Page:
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Devon care home nurses recognised as Nursing Team of the Year



A group of Devon care home nurses have won the Nursing Team of the Year prize at the annual GP Awards for their ‘innovative’ approach to raising standards at local care homes.

A group of Devon care home nurses have won the Nursing Team of the Year prize at the annual GP Awards for their ‘innovative’ approach to raising standards at local care homes.

The nursing team was celebrated alongside other high achievers in general practice at a ceremony in London last night.

The Northern Devon Healthcare NHS Trust has developed a ‘constantly evolving, innovative and proactive service’ in which they prepare, deliver and evaluate free, evidenced-based education, training and support to care home, supported-living accommodation and domiciliary care staff within North Devon.

The team is made up of nurse educators and a safeguarding nurse, as well as paramedics and an occupational therapist.

The aim of the team is to ‘improve the quality of life, death and healthcare for some of the most vulnerable in our society’, with a focus on quality and partnership working as the driving factor for change.

Since the introduction of the service in 2012, the compassion, dedication and commitment of the care homes team has proved itself as a beneficial and essential service.

The number of avoidable admissions to hospital from care homes in the area has declined, as care home staff competence has increased following training provided by the team.

Similarly, the amount of safeguarding enquiries in care homes has fallen and communication between services has improved.

Recruitment and retention of the care home staff have also picked up, with the team helping to ‘move the community nursing service further into proactive management of care’.

The Devon team were accoladed at the awards ceremony for their compassion and drive to constantly evolve and improve the service they provide.

In addition to devising and delivering 14 education packages on an annual basis to care homes in North Devon, they also offer a contingency planning service, a quarterly newsletter containing useful information and guidance, and opportunities for the services to showcase their work.

In addition the team facilitate an annual conference with national and local experts to share their skills and knowledge.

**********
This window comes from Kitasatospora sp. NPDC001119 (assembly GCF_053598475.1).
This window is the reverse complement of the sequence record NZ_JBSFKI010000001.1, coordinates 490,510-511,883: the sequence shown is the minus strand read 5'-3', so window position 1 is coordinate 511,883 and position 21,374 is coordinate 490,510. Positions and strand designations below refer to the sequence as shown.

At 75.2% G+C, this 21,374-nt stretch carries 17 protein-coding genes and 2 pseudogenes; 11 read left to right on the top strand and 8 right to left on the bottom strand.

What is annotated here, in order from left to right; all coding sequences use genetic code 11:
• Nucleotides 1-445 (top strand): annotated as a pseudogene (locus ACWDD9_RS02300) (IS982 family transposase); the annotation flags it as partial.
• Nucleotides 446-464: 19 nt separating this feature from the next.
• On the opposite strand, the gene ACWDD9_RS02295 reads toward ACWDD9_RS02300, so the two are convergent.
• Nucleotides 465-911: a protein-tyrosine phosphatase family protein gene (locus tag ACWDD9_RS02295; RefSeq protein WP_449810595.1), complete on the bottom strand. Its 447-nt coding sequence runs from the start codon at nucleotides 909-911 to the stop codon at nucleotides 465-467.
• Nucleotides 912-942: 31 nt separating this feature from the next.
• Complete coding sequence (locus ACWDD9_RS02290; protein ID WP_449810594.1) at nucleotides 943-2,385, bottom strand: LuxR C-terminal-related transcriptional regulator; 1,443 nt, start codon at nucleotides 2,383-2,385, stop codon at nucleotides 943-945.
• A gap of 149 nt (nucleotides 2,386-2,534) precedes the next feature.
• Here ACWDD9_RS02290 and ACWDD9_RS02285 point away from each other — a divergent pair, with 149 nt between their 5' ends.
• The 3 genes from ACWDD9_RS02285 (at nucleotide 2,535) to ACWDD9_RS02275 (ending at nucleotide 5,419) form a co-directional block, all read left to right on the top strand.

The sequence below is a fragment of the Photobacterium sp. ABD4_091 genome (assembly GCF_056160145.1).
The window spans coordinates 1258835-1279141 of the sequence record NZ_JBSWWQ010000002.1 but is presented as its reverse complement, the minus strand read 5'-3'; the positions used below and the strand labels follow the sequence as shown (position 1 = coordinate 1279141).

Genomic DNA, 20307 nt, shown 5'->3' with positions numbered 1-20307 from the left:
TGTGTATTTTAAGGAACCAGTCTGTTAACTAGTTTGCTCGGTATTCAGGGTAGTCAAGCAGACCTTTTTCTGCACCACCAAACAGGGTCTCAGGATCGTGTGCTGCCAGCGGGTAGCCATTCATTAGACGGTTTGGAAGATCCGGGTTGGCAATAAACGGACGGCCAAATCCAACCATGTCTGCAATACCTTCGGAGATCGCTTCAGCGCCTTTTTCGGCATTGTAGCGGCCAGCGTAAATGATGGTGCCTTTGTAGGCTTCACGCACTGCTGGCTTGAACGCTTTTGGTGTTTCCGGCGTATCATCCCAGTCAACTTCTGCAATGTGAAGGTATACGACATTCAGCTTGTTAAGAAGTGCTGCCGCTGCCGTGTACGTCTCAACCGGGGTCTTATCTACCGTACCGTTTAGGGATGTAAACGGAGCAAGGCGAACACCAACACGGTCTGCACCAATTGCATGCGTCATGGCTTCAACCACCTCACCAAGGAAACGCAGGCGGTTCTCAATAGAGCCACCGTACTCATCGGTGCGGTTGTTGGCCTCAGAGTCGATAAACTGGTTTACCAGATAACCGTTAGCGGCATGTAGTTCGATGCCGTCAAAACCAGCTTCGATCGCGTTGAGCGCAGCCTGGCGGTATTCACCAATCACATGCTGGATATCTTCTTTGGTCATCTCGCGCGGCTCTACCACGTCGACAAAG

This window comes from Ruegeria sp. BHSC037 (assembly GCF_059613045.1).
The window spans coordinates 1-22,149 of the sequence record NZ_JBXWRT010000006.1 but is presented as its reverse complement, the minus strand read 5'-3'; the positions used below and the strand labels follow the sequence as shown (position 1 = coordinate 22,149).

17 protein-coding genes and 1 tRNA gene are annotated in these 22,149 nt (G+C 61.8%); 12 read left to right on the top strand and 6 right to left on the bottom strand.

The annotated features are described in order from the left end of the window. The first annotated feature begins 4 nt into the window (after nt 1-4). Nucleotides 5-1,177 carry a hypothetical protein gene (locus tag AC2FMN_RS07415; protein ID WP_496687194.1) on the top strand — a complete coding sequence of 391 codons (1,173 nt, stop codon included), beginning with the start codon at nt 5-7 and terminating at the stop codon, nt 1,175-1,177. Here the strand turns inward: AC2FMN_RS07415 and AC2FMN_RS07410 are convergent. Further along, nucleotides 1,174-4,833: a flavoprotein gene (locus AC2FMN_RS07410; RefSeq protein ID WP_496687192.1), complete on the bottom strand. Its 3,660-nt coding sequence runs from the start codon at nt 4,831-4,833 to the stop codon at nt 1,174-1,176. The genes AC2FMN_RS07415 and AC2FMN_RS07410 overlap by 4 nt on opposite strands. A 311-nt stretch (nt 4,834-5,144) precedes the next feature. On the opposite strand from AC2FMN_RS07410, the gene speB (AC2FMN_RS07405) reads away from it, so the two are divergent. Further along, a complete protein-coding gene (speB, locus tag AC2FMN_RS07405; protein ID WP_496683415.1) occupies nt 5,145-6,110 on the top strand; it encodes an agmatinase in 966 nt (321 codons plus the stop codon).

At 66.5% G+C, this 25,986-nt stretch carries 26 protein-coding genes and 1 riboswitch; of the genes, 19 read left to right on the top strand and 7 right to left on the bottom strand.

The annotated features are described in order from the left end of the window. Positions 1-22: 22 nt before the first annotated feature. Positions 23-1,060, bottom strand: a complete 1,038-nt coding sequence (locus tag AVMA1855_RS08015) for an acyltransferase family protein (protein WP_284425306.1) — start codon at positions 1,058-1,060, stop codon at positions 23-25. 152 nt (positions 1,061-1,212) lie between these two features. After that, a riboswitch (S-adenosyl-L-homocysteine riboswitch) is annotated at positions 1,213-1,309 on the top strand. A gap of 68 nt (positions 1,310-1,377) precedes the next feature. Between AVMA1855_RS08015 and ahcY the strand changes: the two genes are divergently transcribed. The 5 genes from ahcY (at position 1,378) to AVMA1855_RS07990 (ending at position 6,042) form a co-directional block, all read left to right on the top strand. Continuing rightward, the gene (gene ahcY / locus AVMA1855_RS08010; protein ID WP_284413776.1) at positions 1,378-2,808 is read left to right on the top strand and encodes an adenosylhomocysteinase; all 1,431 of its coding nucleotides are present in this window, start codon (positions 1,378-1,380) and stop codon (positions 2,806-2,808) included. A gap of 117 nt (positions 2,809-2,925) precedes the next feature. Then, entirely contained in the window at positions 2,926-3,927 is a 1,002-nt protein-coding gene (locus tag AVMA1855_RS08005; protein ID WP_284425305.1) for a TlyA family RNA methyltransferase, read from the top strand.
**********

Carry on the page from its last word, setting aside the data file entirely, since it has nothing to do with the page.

Sonia Hall, owner and registered manager of Oaklands Residential Care Home said: When I first heard about this team and what they were going to offer to care homes I was delighted to get our care home involved.

‘I started to book training with the experienced nurses/OT. Their knowledge is brilliant and their communication skills fantastic. They make the training sessions very enjoyable, friendly and non-patronising. As it is delivered in a very informal manner, staff feel confident to participate and ask questions without being judged.

‘I feel very proud of my staff as they listened to all the advice provided and were able to follow up. We had a 100-year-old resident who was with us for 10 months and for the last 8 months she became very poorly and was in palliative care, which ended up in her being bed-bound. My staff were able to identify and prevent any signs of pressure sores. As soon as any changes were noticed on this resident’s skin, it was reported to the seniors, district nurses were contacted, the right creams were applied and a two-hourly turning chart was put in place.

‘When I started as a registered manager, I used to feel very isolated with no resources freely available to gain guidance. Nowadays I feel much more supported and with a sense of belonging to a lovely group with the same aim as to provide the best care possible to all our residents.’

Nursing in Practice editor, David Swan, said at the ceremony: ‘It’s a fantastic showcase of the impact nurses are having in primary and community care, and I’m delighted we were able to celebrate their incredible efforts tonight. It can sometimes seem difficult to find positive stories like this around the nursing profession, because they have a tendency to get buried beneath the constant struggles over getting a deserved pay rise, or yet another story on declining numbers of nurses in general practice. This award is a great vehicle for putting the unsung work of communiyt nurses front and centre.’

Other winners at this year’s General Practice Awards included Professor Aneez Esmail, who won the Lifetime Achievement Award for his work battling against racial discrimination in the NHS, and Dr Karen Brown, a single-handed GP from Nottinghamshire, who won the GP of the Year prize.